HW Richardson Group retained full ownership for about 18 months. However, Bill had always intended to establish the model he originally sought. In 1999, Wayne Williams and Dean Carleton, who was working for Ryal Bush Transport in livestock operations, were offered a half stake in TSL.

Almost a quarter of a century later, Dean and Wayne are still happily at the wheel of their shared enterprise – the original ownership model with HWR Group continues in place, with sowing and fertiliser shed despatcher, Grant Anderson, holding a shareholding also.

It’s testament to Bill’s theory of shared ownership and the old adage, ‘all’s well that ends well’.

“Yes, that’s right,” says Wayne. “But it’s in no small way due to Scott and Jocelyn O’Donnell also, who have been outstanding business partners having taken over the mantle from Bill after his passing. Wonderful people to be in business with.”

The inherent pride and desire to reinvest in the business is evident from the moment you arrive. The Moffat Street head office is immaculately presented, with the main yard in front of the bulk bins fully concreted. The frontline fleet is dominated by Volvo and Kenworth product.

“When we had our very first staff meeting, a driver called David Cook said we should be buying Kenworths. ‘There’ll be no Kenworths in the fleet,’ I said. We’ve had 10 as I sit here,” Wayne says with a laugh. “We pretty much have the brands in their ideal applications – Volvo for stock and lift-out sider work, and Kenworth for HPMV bulk work. There’s a bit of driver preference in it – that’s how it is these days.

“At the end of the day, both are here because of the backup we get. Neither have ever let us down once a problem happens. They’re machines, and something will fail. It’s all about what happens next. If the support is what we expect, we reward them at cap-ex time.

“There’s a new workshop complex planned for next year – that’s going to be really good.” The brand means a lot to both owners and staff, and there are banners, plaques, trophies, and memorabilia lining the walls, with more waiting for the extra wall space the new building will bring.

As well as TSL, the duo also have an interest in Te Anau/Lumsden-based Te Anau Healy Transport.

The mood and atmosphere at TSL is always warm and welcoming. It’s one of those classic Kiwi businesses where answers, decisions and resolution to the daily issues of life and commerce come quickly. The bosses are right there in the heart of it, and if you didn’t know them, the hardest thing would be figuring out which two blokes that look like one of the drivers, actually aren’t. Both men sit in offices as modest as you’ll ever find.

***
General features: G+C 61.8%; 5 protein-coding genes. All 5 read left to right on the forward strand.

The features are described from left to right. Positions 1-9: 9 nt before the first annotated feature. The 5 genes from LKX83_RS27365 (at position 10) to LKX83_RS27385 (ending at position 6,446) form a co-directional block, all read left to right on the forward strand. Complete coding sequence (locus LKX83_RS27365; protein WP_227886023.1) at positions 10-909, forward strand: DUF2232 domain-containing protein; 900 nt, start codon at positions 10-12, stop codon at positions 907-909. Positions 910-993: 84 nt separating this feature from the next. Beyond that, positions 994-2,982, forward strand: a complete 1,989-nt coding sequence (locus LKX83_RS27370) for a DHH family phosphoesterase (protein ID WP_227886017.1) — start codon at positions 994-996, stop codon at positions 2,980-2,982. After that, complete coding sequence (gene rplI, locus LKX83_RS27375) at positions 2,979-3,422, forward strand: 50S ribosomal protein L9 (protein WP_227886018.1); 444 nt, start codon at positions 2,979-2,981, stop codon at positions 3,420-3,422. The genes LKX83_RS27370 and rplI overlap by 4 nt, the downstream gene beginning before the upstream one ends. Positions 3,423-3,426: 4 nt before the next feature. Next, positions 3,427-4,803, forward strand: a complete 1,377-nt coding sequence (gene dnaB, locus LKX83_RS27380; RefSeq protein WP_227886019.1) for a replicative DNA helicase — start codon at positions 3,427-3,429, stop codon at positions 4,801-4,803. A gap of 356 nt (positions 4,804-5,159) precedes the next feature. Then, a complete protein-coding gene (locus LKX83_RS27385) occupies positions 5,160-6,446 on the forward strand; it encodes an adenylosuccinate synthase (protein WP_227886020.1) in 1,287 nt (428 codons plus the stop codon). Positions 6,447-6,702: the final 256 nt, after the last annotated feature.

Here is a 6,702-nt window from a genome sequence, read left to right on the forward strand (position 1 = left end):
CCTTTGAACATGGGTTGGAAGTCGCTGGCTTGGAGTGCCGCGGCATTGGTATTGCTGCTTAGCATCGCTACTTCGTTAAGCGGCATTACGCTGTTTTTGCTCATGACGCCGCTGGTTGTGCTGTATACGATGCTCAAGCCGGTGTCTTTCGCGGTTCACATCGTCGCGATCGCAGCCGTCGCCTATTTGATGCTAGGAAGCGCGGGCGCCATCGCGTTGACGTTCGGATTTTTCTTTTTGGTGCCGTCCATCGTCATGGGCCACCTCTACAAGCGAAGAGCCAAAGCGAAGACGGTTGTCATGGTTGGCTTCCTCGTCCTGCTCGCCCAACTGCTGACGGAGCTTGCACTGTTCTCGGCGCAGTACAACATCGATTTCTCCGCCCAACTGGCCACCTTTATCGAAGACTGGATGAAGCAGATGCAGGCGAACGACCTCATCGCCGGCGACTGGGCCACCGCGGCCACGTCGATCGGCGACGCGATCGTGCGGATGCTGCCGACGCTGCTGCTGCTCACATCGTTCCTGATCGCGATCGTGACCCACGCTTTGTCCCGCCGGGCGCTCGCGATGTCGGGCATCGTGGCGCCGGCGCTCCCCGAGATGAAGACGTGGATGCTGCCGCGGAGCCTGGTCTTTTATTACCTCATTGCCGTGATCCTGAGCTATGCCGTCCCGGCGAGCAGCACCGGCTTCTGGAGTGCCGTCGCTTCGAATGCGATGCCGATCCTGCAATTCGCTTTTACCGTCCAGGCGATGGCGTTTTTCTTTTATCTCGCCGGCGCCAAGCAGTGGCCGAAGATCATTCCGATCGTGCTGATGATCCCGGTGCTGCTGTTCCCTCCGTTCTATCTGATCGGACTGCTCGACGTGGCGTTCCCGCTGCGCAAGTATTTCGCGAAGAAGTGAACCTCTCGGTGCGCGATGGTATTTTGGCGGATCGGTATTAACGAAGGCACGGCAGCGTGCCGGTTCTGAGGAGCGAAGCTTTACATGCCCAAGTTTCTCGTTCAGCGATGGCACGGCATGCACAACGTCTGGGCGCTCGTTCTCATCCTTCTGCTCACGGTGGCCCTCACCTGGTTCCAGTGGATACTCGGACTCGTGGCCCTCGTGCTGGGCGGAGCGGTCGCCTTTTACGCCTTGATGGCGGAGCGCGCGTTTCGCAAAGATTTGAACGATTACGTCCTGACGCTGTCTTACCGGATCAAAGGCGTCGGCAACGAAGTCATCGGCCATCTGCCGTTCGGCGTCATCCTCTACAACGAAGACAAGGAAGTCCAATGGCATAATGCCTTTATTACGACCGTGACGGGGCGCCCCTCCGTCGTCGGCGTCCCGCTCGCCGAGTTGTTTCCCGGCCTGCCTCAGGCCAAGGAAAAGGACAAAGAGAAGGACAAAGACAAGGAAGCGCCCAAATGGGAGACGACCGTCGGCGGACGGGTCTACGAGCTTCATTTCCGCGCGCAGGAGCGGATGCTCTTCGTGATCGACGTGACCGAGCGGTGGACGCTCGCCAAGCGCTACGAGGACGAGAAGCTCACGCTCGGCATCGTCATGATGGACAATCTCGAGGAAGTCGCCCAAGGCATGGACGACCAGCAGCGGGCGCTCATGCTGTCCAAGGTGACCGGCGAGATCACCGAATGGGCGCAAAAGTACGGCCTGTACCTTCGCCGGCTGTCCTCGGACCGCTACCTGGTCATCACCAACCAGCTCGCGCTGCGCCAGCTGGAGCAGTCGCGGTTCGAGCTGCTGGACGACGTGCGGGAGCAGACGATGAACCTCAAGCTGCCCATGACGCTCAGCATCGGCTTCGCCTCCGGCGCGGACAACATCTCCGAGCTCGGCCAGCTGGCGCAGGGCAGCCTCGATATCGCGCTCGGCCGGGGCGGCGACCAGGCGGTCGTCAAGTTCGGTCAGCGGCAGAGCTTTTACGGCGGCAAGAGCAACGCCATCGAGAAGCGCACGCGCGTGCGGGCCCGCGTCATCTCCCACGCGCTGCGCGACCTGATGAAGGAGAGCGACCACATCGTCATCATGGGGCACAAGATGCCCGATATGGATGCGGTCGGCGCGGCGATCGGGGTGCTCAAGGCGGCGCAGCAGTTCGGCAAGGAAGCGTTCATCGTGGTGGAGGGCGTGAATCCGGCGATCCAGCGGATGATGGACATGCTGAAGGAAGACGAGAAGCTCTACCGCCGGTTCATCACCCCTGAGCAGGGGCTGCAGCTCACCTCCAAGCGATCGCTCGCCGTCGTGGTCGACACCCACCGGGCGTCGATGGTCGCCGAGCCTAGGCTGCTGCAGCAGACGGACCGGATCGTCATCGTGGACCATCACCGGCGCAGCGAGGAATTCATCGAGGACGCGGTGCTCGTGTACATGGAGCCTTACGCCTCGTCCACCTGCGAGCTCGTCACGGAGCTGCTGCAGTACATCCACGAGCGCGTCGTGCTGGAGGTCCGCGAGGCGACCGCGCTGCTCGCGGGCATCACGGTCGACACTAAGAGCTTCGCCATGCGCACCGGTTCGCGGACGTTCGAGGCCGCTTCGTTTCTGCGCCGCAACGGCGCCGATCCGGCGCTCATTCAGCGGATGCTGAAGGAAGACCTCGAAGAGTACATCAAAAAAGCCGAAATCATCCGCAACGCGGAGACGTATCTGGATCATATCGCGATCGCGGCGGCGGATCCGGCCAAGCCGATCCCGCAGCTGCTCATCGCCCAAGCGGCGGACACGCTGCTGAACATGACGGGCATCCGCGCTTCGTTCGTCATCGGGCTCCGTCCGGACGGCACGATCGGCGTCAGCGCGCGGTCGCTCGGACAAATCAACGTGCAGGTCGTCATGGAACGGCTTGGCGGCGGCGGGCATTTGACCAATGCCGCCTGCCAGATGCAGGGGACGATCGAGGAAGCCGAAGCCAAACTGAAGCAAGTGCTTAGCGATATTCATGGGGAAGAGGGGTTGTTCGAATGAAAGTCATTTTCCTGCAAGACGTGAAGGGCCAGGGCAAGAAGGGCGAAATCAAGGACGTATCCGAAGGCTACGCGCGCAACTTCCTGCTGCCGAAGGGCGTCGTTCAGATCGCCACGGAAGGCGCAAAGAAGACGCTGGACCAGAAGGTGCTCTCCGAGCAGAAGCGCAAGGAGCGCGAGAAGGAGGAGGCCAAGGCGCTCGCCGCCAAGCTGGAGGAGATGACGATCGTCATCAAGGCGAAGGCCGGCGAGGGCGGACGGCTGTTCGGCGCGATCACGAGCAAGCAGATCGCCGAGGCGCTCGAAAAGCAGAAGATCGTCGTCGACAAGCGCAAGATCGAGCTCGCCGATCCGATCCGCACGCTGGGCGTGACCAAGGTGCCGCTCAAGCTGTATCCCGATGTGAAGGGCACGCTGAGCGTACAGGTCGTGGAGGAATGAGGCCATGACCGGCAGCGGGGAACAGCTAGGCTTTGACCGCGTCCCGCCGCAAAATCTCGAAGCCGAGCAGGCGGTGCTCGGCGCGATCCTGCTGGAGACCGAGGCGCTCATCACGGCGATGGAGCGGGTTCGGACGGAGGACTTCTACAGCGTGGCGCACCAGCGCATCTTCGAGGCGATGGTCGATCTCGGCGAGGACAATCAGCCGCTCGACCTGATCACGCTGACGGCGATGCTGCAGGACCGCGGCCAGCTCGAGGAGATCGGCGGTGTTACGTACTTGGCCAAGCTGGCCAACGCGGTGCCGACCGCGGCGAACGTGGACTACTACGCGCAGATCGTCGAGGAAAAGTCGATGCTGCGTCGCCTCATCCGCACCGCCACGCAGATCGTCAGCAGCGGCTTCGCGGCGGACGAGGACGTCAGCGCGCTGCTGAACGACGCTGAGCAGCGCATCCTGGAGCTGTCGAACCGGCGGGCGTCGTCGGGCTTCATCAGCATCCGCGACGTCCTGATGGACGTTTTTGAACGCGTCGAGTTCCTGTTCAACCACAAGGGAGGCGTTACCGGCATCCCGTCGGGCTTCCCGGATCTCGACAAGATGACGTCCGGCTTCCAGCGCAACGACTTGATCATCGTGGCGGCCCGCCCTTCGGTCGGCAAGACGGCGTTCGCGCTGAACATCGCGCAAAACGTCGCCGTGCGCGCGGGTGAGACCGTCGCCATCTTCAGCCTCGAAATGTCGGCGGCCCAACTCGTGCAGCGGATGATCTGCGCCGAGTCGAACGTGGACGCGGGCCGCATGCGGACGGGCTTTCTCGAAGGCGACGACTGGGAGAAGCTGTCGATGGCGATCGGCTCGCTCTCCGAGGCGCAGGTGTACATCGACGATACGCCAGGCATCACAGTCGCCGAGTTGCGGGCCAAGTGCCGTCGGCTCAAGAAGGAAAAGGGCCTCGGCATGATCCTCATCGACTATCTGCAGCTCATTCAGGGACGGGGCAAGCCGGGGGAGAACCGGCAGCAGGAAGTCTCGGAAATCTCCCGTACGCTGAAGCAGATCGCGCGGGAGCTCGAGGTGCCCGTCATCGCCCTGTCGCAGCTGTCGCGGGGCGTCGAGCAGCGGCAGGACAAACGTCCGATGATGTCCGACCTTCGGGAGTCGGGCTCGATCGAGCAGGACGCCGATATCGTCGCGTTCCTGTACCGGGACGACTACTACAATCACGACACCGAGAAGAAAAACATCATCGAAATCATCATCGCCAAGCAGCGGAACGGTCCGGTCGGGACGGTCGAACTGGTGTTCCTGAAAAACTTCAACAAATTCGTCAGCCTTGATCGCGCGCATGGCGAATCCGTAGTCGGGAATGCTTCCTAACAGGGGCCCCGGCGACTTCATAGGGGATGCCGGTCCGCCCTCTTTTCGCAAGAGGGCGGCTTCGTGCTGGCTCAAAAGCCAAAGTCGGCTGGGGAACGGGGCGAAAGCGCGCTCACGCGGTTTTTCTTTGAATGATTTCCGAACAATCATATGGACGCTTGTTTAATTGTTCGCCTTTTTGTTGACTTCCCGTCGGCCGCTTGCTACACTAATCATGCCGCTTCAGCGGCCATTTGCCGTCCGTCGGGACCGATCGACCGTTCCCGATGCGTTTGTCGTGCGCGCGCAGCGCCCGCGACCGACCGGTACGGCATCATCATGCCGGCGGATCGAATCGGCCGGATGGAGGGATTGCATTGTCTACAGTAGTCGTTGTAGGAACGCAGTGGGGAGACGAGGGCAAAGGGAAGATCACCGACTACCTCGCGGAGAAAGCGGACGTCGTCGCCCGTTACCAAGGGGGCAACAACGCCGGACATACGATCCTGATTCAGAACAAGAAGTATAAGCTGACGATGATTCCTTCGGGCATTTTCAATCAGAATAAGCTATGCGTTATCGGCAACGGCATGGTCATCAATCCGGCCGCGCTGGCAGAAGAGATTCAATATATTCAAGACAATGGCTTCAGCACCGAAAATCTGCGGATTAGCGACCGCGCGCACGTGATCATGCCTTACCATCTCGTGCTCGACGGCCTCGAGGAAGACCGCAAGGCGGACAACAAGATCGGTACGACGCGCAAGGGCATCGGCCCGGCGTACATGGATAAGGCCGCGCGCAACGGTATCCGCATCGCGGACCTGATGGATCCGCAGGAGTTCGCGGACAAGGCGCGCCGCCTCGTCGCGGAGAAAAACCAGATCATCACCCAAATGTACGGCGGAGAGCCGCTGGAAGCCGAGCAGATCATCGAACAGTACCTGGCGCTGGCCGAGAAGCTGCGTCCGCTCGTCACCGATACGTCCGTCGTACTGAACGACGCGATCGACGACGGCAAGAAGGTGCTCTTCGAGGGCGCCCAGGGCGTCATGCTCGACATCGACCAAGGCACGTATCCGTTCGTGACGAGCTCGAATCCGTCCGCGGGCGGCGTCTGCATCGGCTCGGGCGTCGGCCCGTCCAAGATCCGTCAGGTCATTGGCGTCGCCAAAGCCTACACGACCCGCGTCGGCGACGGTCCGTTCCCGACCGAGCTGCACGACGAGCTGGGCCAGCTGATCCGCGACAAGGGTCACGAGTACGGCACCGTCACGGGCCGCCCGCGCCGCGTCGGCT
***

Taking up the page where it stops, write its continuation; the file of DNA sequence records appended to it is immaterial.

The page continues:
A culture many larger companies strive to replicate has its roots in a concept as simple as mutual respect.

Of course, the key to all businesses is succession, and in that context, all appears to be in hand.

Just over the road from the Moffat Street HQ is where the story really began: the old AJ Grant Carriers depot.

“Yep, yep, yep. There’s a healthy headcount of kids through all of us. Dean’s daughters Clare and Bridget, and my daughter Brooke, are not involved in the business currently, out doing their own thing. Likewise, my son Jamie is an apprentice structural engineer in Dunedin. My other two sons, Shaye [Gilbert], and Ryan Williams are here though. We’ve got back into contracting, something the company did early on that was sold off. Shaye heads that up with two 20-tonne diggers. Ryan is head mechanic in Nightcaps with Keith Sutherland, a 22-year veteran of the company. There’s an apprentice mechanic also. Dean’s son Nick Carleton is currently working up in Nelson. Grant’s daughters Stacey, Alice and Zoe aren’t involved, and son Riley is still at high school. So, yeah, it’s all in hand. There’s a plan and plenty of time to effect it all.”

And in a classic Williams- Carleton style, a sign of respect honouring the efforts of those past sits at the company entrance: a JO-model Bedford with the name S&J McRae on the door. Looking at it and then the name atop the office, a passer-by might wonder. But for those who know, that alone says everything about the humility and integrity of all those who reside beyond that entry point.


If you want something done, ask a busy person, and as busy as life at TSL is, Wayne Williams and Dean Carleton are always obliging and enthusiastic whenever we ask the question, ‘Can we…?’. Thank you and your wonderful team for your support of us getting New Zealand’s transport history on paper. Rowdy: you’re a legend – fantastically welcoming and cooperative over two busy days. Thanks to MTD’s Ben Grey for all your help – typical MTD enthusiasm for everything we want to do.